I’m gonna admit it’s not on our mind. To me that’s more almost a cliché scene: It’s backstage, she looks awful, he comes back and says, “The star’s sick. You’re gonna go on, kid.” That’s what I wanted it to feel like. We’re in her dressing room and she says, “Did Harry tell you about my dream?” Again, it’s about how real can you make it. Don comes to Peggy’s bedroom? Maybe it’s part of showing their relationship doesn’t have that aspect to it. On the other hand, I like to think that Meredith who made a pass at Don — I was joking with the actress, “You just picked the wrong day.” If it had been any other day, or six months ago, you’d probably be pregnant right now.
Meredith’s wholly misguided attempts to comfort Don were too good, and it seems like you’d worked up to it.
We’ve built into the season that she’s attached to him. I love Stephanie Drake, I think she’s hilarious. She looks like she’s from a Dr. Seuss cartoon, and she has that incredible voice and incredible timing. What I love about the way the writers’ room works is here’s a scene of exposition where Don finds out that he’s in breach of contract and they’re trying to get rid of him for something that happened a couple of episodes earlier, but what it is is an opportunity for distraction in a way or comedy. And for her to say, “Everything’s gonna be okay, I’m going to take care of it,” and her having no idea what her importance is in his life. If anything, it accentuated how devastating this moment was for Don, that he was distracted by it and having to deal with both things at once.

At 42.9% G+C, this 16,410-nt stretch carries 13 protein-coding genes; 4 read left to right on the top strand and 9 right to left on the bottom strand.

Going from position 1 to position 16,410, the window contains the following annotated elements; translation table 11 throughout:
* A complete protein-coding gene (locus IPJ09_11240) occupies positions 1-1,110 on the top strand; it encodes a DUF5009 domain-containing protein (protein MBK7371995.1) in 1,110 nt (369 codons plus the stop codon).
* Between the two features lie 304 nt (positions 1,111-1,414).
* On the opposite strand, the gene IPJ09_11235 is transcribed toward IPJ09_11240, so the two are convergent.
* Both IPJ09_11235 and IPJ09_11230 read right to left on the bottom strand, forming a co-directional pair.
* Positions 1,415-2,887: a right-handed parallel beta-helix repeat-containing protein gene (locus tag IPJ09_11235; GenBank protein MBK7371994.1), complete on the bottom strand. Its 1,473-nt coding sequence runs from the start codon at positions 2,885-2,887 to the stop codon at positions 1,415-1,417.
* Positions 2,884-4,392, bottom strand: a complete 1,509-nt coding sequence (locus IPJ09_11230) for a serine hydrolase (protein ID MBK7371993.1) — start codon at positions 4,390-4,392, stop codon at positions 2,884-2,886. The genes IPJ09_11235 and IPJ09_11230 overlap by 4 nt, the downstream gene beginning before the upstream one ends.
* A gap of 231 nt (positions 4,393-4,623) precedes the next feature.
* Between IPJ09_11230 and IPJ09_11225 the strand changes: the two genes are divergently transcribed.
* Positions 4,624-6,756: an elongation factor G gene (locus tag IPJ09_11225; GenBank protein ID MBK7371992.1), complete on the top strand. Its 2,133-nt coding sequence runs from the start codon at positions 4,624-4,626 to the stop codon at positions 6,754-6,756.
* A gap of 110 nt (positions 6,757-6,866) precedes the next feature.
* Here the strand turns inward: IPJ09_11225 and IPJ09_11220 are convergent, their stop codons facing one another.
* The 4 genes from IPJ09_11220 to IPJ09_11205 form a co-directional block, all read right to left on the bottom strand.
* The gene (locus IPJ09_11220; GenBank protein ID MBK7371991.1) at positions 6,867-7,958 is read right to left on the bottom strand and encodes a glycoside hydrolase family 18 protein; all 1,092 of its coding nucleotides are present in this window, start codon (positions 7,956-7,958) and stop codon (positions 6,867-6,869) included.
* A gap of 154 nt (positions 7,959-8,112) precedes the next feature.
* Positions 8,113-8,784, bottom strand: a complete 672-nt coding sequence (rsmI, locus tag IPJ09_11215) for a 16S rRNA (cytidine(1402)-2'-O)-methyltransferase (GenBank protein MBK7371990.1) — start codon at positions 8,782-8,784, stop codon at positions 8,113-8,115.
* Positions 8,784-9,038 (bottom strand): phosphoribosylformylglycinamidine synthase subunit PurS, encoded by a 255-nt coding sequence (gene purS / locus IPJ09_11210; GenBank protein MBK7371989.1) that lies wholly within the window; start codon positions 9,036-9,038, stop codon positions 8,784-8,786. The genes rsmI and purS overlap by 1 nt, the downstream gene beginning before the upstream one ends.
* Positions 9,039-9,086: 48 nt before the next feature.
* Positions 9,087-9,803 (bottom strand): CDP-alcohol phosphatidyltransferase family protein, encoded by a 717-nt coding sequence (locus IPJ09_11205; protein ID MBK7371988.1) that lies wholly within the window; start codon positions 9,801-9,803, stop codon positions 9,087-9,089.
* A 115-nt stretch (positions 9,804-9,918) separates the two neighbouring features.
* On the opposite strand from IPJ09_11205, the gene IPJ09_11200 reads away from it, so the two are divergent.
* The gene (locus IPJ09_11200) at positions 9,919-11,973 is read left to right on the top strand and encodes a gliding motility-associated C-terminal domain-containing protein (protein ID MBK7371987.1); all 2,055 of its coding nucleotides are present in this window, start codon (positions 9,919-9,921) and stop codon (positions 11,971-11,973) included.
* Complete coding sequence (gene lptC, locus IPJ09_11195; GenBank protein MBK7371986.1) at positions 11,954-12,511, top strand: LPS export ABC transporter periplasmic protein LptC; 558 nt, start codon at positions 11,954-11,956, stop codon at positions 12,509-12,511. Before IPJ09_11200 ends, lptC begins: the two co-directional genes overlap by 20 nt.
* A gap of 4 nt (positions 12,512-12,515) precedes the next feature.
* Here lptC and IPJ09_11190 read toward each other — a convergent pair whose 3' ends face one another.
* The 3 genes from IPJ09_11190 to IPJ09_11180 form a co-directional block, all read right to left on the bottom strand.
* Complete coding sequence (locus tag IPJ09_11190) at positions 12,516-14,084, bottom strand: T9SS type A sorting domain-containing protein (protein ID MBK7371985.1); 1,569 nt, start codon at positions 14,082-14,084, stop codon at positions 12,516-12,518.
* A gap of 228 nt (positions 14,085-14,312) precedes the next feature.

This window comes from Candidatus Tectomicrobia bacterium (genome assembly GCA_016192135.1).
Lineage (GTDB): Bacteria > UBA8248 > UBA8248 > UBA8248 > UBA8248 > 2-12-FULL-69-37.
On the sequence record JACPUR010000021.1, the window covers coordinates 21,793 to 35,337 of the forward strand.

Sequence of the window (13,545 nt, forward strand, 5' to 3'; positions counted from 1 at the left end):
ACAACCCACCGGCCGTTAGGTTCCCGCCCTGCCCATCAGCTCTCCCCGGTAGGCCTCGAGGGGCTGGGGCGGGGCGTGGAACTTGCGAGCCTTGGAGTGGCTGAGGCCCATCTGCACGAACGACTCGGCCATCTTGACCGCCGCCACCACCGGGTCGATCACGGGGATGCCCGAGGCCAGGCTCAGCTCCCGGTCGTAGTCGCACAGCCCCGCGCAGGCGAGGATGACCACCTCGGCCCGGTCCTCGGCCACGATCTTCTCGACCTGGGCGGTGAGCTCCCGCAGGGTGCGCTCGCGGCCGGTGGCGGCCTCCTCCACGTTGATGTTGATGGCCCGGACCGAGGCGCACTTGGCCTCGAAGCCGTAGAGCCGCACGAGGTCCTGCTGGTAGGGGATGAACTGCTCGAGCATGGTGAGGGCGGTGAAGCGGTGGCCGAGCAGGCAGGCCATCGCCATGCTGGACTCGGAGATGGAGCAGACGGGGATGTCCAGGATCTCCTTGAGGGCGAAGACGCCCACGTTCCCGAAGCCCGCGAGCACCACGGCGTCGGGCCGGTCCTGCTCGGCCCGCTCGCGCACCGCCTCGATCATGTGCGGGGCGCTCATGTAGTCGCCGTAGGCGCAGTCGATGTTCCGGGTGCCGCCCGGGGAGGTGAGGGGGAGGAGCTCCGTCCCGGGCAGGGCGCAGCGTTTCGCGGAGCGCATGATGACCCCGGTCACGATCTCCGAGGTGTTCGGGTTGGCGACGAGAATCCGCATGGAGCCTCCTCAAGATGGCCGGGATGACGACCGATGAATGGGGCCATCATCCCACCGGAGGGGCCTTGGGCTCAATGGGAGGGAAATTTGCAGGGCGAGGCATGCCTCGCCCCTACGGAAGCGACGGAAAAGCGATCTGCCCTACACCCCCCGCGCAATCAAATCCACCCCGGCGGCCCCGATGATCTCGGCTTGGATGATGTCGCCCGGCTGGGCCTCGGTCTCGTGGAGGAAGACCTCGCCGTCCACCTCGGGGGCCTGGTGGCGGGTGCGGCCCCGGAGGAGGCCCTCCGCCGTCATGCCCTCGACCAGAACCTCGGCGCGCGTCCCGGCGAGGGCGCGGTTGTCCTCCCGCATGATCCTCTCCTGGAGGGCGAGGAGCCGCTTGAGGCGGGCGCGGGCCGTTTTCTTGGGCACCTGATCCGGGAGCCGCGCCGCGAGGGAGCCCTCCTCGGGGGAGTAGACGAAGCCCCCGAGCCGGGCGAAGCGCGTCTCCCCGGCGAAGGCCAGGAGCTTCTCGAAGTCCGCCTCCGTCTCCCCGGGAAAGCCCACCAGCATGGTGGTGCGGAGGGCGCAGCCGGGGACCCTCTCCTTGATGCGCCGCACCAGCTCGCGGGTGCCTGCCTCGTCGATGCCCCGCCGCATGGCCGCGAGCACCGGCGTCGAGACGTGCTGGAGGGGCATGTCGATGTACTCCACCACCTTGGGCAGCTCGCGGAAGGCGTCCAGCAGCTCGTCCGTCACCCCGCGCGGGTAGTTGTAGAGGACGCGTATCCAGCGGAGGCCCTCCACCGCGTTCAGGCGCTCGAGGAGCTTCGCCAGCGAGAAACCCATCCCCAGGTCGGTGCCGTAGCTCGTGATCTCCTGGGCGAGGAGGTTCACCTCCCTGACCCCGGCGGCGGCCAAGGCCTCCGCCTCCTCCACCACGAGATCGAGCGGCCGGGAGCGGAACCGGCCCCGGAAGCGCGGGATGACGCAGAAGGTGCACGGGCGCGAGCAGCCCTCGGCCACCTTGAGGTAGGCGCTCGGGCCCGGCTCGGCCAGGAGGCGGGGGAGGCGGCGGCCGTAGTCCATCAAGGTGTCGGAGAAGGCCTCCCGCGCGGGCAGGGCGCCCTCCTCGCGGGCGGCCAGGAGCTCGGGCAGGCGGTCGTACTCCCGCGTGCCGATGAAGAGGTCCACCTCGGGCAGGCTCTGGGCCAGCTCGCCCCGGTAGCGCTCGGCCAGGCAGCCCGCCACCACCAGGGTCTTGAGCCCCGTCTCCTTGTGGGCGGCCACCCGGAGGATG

Joan’s decision to vote Don out was immediate, and I’ve also seen some confusion over her anger toward him this season. Was Don dismissing Jaguar the tipping point in that relationship?
I’m stunned as someone who lives with the constant reality of the show and the fans who demand that it stays consistent that people were surprised. I guess they love Don so much and they love Don and Joan so much, but I always look at it and ask, “Are you friends with the person who lost your lottery ticket for $1 million?” It was a big deal in season six. She was there when they put him on leave, and she was quite firm about it. Don’s alcoholic disregard for her well-being — it was $1 million to go public, she slept with that guy so it would happen, and Don just impulsively merged the agencies, fired that guy, and cost her $1 million in 1968 money. If people can see it that way and wonder why Joan doesn’t want that guy in the firm, maybe it will help.